The bluster of Berck sur Mer in the winter
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During a recent winter, I was spending a
day right on the Opal Coast in northern France. It was a very wet, blustery and
stormy morning. I thought it the perfect day to take a visit to Berck sur Mer.
I like so much being by the sea in such weather to marvel at the energy of
The very wide and flat beaches were being
battered by the elements and they were deserted. There were a few hardy couples
dragging their dogs along the promenade. The walkers seemed to love it all but
I didn’t think the dogs seemed quite so keen.
The sand along the beaches was billowing in
the gales as though World War Three had started. The sight of it all excited my
imagination. I staggered across the sand to the edge of the sea and sensed the
power of the oceans. It made me feel very much alive and in touch. The sound of
the weather was blasting in my ears. I delighted in the vigour of it all.
Berck sur Mer and windy weather are almost
synonymous. The culture of the town has evolved alongside the air currents.
Louis Bleriot, the famous French aviator from the previous century, invented
the ‘aeroplage’. This was the first sand yacht that was developed at Berck. It exploited
the natural propulsive force of the wind along a ground surface. Bleriot spent
his life making friends with the atmosphere.
The aeroplage has grown into a whole modern
day industry for the town. Nowadays, the beaches of Berck are covered with the
most light and streamlined and carbon fibre strengthened craft of the present
day. During the whole year the foreshore is usually awash with these land yachts
speeding across the sand delighting the people who have hired them. Not on the
day I was there though. The strength of the wind had defeated even them on this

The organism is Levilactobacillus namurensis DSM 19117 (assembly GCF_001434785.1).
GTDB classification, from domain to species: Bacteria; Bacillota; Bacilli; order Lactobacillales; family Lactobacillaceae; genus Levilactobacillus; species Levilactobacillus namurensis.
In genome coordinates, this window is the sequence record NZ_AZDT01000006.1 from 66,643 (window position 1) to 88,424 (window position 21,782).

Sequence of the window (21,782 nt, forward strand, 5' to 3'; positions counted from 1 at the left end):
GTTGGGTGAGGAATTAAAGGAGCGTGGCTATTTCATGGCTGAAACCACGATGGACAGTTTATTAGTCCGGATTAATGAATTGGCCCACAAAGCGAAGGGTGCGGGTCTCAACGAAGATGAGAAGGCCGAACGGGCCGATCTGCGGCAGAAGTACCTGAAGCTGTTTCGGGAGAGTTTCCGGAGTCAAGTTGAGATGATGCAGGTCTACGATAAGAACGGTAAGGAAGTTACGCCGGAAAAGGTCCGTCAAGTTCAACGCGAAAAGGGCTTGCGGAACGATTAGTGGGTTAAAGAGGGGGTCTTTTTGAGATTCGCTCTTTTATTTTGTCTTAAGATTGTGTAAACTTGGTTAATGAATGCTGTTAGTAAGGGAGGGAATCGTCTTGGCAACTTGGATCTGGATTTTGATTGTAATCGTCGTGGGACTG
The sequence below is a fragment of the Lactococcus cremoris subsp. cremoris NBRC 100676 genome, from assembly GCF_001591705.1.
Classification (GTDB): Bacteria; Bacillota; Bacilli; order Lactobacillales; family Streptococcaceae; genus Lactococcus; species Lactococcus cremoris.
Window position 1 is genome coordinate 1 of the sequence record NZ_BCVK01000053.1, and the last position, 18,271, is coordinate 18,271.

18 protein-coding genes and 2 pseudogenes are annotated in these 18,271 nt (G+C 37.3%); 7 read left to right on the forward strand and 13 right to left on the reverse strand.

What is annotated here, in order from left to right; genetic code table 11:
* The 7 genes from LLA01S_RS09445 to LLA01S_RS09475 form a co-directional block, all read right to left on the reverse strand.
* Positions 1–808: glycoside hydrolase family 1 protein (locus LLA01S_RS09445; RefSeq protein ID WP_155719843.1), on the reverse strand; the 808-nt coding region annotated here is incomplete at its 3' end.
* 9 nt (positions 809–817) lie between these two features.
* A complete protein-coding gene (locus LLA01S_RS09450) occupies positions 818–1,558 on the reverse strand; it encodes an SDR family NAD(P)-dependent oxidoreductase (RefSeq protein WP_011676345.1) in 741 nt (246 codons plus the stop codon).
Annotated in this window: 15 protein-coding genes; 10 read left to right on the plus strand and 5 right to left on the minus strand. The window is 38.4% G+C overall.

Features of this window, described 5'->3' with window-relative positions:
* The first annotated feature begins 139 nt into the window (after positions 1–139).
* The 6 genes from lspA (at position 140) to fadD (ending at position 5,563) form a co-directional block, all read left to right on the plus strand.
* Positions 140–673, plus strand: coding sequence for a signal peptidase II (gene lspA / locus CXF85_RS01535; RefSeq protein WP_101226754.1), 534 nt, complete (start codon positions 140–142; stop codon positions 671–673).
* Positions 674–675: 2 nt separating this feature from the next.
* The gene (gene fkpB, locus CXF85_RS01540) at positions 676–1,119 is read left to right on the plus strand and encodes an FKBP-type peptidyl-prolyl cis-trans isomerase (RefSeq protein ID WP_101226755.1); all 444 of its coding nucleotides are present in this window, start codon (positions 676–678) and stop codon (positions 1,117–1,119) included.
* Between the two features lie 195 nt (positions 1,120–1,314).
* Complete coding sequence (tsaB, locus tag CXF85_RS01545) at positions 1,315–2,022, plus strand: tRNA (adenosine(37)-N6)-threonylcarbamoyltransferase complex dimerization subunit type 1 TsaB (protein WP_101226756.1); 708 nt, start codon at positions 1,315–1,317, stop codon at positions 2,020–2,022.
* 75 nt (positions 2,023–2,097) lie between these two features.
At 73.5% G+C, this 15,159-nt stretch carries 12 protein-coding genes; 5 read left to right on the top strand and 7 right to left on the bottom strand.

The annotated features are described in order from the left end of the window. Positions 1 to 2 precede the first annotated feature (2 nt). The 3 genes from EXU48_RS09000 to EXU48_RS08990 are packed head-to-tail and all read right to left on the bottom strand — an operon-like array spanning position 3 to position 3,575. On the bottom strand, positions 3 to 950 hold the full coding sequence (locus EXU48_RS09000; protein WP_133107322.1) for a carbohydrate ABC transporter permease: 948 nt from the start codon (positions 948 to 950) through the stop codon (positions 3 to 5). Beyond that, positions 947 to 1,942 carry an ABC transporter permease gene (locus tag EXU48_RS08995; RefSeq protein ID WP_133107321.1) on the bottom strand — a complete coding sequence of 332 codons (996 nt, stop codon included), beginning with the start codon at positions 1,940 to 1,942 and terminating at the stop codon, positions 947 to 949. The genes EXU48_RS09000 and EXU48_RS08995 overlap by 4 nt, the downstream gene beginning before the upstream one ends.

occasion. The modern craft were all stored, cowering from the storm, behind the
defences of all the coastal sand dunes.
Berck sur Mer today is known everywhere too,
for its kite flying festival. This occurs during the month of April each year.
The supportive power of the atmosphere is exploited once more to provide lift
for the most obscure and colourful range of craft imaginable. The sky above the
beaches is awash with the most innovative selection of brightly decorated,
unmanned and line secured craft anywhere in the world. This annual event has
evolved out of an original period of unmanned kite experiments from the eighteenth
and nineteenth centuries. Berck sur Mer, with the air and the sea and the sky,
have all grown up together.
Berck has always had an aerodrome as well.
It lies just inland from the coast and has been there since the earliest days
of pioneering aviation in 1917. This is yet another connection with the sky,
the wind and the elements. The aeroplanes flying from the aerodrome are all
light aircraft. They tempt their pilots to pit their wits against the natural
forces of nature as well.
Berck sur Mer connects easily with its
ancient sea culture. It knows all about the mariners and seafarers from long
gone centuries. It has been home to a maritime hospital since 1869. Seafaring
people can become ill due to their confinement at sea. They found solace and
cure for their marine induced health difficulties as they came ashore at Berck.
Some still do.
The sea air created by nature is a natural
cure for tuberculosis. Many patients recognise this and travel specifically to
Berck sur Mer to find relief from the disease. The old maritime hospital
nowadays concentrates on this speciality and harnesses nature to find relief
for its patients. Sea bathing has always been regarded as a natural cure for
Many of the great artists from the
nineteenth century came to Berck sur Mer just to paint nature at work. They
produced great art works depicting elemental forces sculpting the shoreline.
The paintings describe clearly the essential culture of the sea, the sky and
the atmosphere all working together. The famous ‘Berck School of Painters’
included Edouard Manet and Eugene Boudin. An exhibition of some of their greatest
works is presented in the Municipal Museum that was opened in 1979. This is
sited in the old gendarmerie in Berck’s town centre.
The day I visited Berck sur Mer allowed me
to enjoy the freshness and freedom of the resting seaside resort in the winter
months. I felt a closeness, a connection with nature which I found was
inspirational. The town was just being itself in its rawest form awaiting the
new intake of visitors before the year got properly going. The shops and cafes
along the sea shore were resting and sleeping. They all looked a bit tired of
life from the previous summer. They were just waiting for the world to wake up
Berck sur Mer rests very close to the
glamour and affluence of Le Touquet. The two towns have completely different
orbits. One is a sort of fake, virtual pretention but Berck sur Mer is of life,
vigour and real nature itself. Berck is a wonderful place to view nature at
work. It is a wonderful place to view the very edge of France and to view the
edge of Europe too.
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